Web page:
WARNING: this review contains information which some may consider to be spoilers.
Vandread - Enemy Engaged is the first DVD release of the Vandread series, containing the first four episodes of the series: (1) Boy Meets Girl, (2) And... I've Lost My Way, (3)This is the Path I Choose to Live, (4) I Want to Know More about You. Season One of Vandread has thirteen episodes; Season Two airs in Japan in late 2001 and early 2002.
This series was produced in Japan by Gonzo Animation Studios, the company behind Blue Submarine No. 6 and Gate Keepers. The press release mentions that Vandread is done using "entirely digital animation techniques," although it appears as if it is just outer space scenes which are done digitally - the scenes on the planet and inside the ships appear to be traditional cell animation. This combination is reminiscent of live action productions, and as such is not jarring to a viewer who has seen any Star Trek series on television.
The basic premise of the series is a "battle of the sexes" between two planets: the all-male Tarak and the all-female Mejale. Hibiki, the central character, is a "third-class citizen" of Tarak, and stows away on a warship to prove to his fellow workers that he is different. Unfortunately for Hibiki, his warship is attacked by women pirates. A defensive missile from his fellow men combines his crippled ship with the pirate ship and sends the joined vessel into a far corner of the galaxy, where the men and women now find themselves with a common enemy.
The name of the series stems from the names of the fighting vehicles of the men and women: the Vanguard armored fighting suits of the men and the Dread "strike vessels" of the women. The Vanguard flown haltingly by Hibiki during their first encounter with the enemy at the other side of the galaxy somehow merges with the Dread piloted by Dita. The resulting Vandread has powers far greater than the combined vehicles. Hibiki's Vanguard can also be combined with the Dreads of other female fighters, with differing vehicles as the result.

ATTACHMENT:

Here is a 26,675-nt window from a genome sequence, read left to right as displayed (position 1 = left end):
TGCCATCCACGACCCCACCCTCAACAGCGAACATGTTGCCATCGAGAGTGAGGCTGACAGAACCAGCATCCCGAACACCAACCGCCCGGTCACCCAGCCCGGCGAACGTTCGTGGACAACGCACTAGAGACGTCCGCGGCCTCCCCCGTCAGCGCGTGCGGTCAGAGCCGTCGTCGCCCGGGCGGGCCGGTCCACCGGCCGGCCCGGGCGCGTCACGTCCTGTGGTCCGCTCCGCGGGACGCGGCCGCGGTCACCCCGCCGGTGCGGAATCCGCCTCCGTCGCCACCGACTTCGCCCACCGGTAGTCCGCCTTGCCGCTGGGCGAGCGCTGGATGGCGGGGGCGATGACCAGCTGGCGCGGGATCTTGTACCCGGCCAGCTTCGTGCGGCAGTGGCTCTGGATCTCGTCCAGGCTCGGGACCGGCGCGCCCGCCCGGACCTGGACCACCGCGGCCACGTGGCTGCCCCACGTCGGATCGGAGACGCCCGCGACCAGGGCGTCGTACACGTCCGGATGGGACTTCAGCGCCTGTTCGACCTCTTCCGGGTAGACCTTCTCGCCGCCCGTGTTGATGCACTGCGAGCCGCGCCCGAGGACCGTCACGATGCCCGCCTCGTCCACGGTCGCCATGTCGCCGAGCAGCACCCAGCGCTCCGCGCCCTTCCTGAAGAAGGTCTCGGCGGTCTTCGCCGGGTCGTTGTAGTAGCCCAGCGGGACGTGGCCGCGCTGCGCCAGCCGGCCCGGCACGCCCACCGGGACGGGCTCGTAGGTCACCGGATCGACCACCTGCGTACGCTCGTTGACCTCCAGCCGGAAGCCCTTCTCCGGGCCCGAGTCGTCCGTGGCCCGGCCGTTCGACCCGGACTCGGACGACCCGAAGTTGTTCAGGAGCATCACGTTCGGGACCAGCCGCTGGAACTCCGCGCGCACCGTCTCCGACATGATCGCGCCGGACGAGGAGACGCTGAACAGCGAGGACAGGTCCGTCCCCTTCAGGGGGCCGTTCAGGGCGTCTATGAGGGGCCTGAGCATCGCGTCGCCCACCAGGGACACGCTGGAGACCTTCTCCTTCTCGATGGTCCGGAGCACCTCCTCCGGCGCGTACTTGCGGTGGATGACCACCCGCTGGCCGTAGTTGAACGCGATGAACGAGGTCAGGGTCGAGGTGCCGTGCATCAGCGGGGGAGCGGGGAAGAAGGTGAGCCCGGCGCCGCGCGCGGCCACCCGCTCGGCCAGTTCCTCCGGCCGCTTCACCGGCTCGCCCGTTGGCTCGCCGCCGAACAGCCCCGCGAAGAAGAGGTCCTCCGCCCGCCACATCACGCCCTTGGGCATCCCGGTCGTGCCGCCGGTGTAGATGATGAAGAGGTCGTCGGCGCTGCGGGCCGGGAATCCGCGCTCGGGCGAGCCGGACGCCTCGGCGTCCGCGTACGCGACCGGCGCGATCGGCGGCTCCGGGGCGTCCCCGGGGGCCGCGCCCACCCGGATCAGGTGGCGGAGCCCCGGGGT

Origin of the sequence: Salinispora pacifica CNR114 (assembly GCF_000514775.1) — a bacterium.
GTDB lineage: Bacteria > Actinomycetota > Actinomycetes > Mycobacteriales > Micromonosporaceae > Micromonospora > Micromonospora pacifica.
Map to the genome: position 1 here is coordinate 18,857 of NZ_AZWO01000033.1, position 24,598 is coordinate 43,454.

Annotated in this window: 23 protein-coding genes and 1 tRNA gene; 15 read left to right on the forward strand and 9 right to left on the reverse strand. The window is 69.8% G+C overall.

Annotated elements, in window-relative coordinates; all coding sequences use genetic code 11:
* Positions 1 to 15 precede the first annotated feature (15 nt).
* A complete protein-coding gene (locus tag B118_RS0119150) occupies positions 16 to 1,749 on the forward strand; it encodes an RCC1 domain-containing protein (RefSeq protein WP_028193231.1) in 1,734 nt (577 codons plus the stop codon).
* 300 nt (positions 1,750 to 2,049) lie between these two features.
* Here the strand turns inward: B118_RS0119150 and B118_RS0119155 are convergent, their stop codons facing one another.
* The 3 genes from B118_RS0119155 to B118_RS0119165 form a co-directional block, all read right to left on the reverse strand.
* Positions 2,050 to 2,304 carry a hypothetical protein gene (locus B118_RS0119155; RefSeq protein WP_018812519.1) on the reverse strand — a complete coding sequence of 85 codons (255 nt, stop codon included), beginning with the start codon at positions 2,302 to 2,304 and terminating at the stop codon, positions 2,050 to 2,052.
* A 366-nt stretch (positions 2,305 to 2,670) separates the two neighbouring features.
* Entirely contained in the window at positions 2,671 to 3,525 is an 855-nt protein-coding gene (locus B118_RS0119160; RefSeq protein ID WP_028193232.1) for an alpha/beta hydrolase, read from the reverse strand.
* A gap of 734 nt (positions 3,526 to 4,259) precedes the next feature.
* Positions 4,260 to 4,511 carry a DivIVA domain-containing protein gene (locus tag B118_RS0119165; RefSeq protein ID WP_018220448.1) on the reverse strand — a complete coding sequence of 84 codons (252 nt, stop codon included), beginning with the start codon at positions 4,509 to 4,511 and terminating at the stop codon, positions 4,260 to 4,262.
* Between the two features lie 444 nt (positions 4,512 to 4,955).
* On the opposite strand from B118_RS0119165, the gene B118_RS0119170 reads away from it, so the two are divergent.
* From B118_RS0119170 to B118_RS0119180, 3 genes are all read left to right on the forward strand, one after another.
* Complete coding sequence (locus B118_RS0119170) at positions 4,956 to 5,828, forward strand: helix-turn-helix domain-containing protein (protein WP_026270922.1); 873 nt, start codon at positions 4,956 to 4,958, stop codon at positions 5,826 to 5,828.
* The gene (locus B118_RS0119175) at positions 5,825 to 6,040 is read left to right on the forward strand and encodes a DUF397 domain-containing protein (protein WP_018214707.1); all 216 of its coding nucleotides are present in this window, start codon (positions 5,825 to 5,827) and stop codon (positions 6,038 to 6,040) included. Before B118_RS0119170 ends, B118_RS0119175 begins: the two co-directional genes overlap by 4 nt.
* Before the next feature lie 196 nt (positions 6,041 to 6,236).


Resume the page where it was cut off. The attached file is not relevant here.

We are not shown much of either the Tarak or Mejale societies (more of the Tarak), but the glimpses are fascinating. The male Tarak have a rigid class structure in a militaristic society and everyone wears a uniform. The female Mejale we see are military as well, but apparently without the rigid class divisions of the men. The women also have a more interesting choice in clothing, to be polite about it. As the episodes unfold, it is hinted that the men and women originated from a single society.
Vandread contains quite a bit of humor, much of it in the scenes where the men and women learn more about each other, such as the scene in which a male doctor tells the female captain that her helmswoman has an "internal parasite." On Tarak, babies are made in factories, so the doctor has never before seen a natural pregnancy.
The Vandread DVD is in letterbox format and is bilingual - it has a Japanese track and a dubbed English track, also offering the option of English subtitles in the Japanese version.
The extras on the DVD include two promo videos (one with Japanese voice-over, one with just music), a gallery of character drawings, textless openings for each episode, and scene access. You can also play right through all four episodes without returning to the menu.
This review was of the DVD version - the VHS version is dubbed in English, without the extras on the DVD version.
Due to the rating of 13 UP, parents may wish to read the "review for parents" of this DVD over on Anime Cafe. The episodes on this DVD contain a sprinkling of mild swear words.
Of note to toy collectors: the Japanese-language Vandread site has a section marked "goods" in which there appear to be action figures from Takara of the Vandread characters, including Hibiki, Dita, Meia, Jura, a Vandread, and Pyoro.
Rating: 13 UP (mature themes, suggested nudity, some violence)
Running Time: 100 minutes
Distributor: Pioneer Entertainment (USA)
English-language web site: http://www.vandreaddvd.com/
Japanese-language web site: http://www.vandread.com/
Suggested retail price: $29.98 for the DVD, $24.98 for the VHS (both prices are USD)